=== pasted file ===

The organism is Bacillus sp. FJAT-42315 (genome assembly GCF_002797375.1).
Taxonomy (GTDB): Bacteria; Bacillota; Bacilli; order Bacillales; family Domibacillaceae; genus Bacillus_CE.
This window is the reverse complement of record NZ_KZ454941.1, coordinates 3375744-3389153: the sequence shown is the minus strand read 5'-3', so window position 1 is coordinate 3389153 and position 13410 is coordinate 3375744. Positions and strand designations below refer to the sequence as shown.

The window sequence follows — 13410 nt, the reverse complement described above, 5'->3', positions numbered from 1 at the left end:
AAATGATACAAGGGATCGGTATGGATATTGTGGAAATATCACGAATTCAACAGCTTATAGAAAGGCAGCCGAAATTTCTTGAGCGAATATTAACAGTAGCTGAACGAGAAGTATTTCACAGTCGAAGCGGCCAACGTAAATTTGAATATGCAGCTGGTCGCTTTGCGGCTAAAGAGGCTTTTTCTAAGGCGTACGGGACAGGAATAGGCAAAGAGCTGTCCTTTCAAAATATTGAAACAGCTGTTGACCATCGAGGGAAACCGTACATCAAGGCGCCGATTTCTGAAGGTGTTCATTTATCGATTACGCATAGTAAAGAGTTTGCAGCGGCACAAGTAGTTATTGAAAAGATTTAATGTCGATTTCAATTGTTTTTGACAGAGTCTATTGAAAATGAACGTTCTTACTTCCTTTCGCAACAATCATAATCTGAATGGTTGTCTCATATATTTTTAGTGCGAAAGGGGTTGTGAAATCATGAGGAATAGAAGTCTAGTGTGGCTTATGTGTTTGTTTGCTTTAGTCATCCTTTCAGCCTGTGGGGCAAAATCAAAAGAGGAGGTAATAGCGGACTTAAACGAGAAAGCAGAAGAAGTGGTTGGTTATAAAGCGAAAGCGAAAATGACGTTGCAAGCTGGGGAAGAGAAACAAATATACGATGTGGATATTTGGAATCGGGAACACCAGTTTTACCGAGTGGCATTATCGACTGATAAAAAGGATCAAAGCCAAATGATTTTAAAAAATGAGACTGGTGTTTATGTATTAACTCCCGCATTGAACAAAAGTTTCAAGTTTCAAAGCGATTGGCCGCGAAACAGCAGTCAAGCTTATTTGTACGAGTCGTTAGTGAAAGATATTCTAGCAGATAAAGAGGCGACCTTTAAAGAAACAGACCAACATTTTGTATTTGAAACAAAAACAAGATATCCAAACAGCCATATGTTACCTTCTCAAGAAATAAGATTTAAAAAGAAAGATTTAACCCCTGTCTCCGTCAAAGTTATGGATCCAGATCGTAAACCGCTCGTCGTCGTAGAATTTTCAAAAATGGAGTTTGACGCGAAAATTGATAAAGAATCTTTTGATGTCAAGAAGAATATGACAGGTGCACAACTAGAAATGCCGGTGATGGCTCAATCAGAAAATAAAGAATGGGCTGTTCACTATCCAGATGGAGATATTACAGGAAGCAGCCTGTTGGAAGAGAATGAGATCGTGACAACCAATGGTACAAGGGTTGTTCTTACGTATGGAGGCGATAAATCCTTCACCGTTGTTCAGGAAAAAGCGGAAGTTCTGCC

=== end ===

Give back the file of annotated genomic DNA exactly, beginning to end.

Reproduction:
The organism is Bacillus sp. FJAT-42315 (genome assembly GCF_002797375.1).
Taxonomy (GTDB): Bacteria; Bacillota; Bacilli; order Bacillales; family Domibacillaceae; genus Bacillus_CE.
This window is the reverse complement of record NZ_KZ454941.1, coordinates 3375744-3389153: the sequence shown is the minus strand read 5'-3', so window position 1 is coordinate 3389153 and position 13410 is coordinate 3375744. Positions and strand designations below refer to the sequence as shown.

The window sequence follows — 13410 nt, the reverse complement described above, 5'->3', positions numbered from 1 at the left end:
AAATGATACAAGGGATCGGTATGGATATTGTGGAAATATCACGAATTCAACAGCTTATAGAAAGGCAGCCGAAATTTCTTGAGCGAATATTAACAGTAGCTGAACGAGAAGTATTTCACAGTCGAAGCGGCCAACGTAAATTTGAATATGCAGCTGGTCGCTTTGCGGCTAAAGAGGCTTTTTCTAAGGCGTACGGGACAGGAATAGGCAAAGAGCTGTCCTTTCAAAATATTGAAACAGCTGTTGACCATCGAGGGAAACCGTACATCAAGGCGCCGATTTCTGAAGGTGTTCATTTATCGATTACGCATAGTAAAGAGTTTGCAGCGGCACAAGTAGTTATTGAAAAGATTTAATGTCGATTTCAATTGTTTTTGACAGAGTCTATTGAAAATGAACGTTCTTACTTCCTTTCGCAACAATCATAATCTGAATGGTTGTCTCATATATTTTTAGTGCGAAAGGGGTTGTGAAATCATGAGGAATAGAAGTCTAGTGTGGCTTATGTGTTTGTTTGCTTTAGTCATCCTTTCAGCCTGTGGGGCAAAATCAAAAGAGGAGGTAATAGCGGACTTAAACGAGAAAGCAGAAGAAGTGGTTGGTTATAAAGCGAAAGCGAAAATGACGTTGCAAGCTGGGGAAGAGAAACAAATATACGATGTGGATATTTGGAATCGGGAACACCAGTTTTACCGAGTGGCATTATCGACTGATAAAAAGGATCAAAGCCAAATGATTTTAAAAAATGAGACTGGTGTTTATGTATTAACTCCCGCATTGAACAAAAGTTTCAAGTTTCAAAGCGATTGGCCGCGAAACAGCAGTCAAGCTTATTTGTACGAGTCGTTAGTGAAAGATATTCTAGCAGATAAAGAGGCGACCTTTAAAGAAACAGACCAACATTTTGTATTTGAAACAAAAACAAGATATCCAAACAGCCATATGTTACCTTCTCAAGAAATAAGATTTAAAAAGAAAGATTTAACCCCTGTCTCCGTCAAAGTTATGGATCCAGATCGTAAACCGCTCGTCGTCGTAGAATTTTCAAAAATGGAGTTTGACGCGAAAATTGATAAAGAATCTTTTGATGTCAAGAAGAATATGACAGGTGCACAACTAGAAATGCCGGTGATGGCTCAATCAGAAAATAAAGAATGGGCTGTTCACTATCCAGATGGAGATATTACAGGAAGCAGCCTGTTGGAAGAGAATGAGATCGTGACAACCAATGGTACAAGGGTTGTTCTTACGTATGGAGGCGATAAATCCTTCACCGTTGTTCAGGAAAAAGCGGAAGTTCTGCC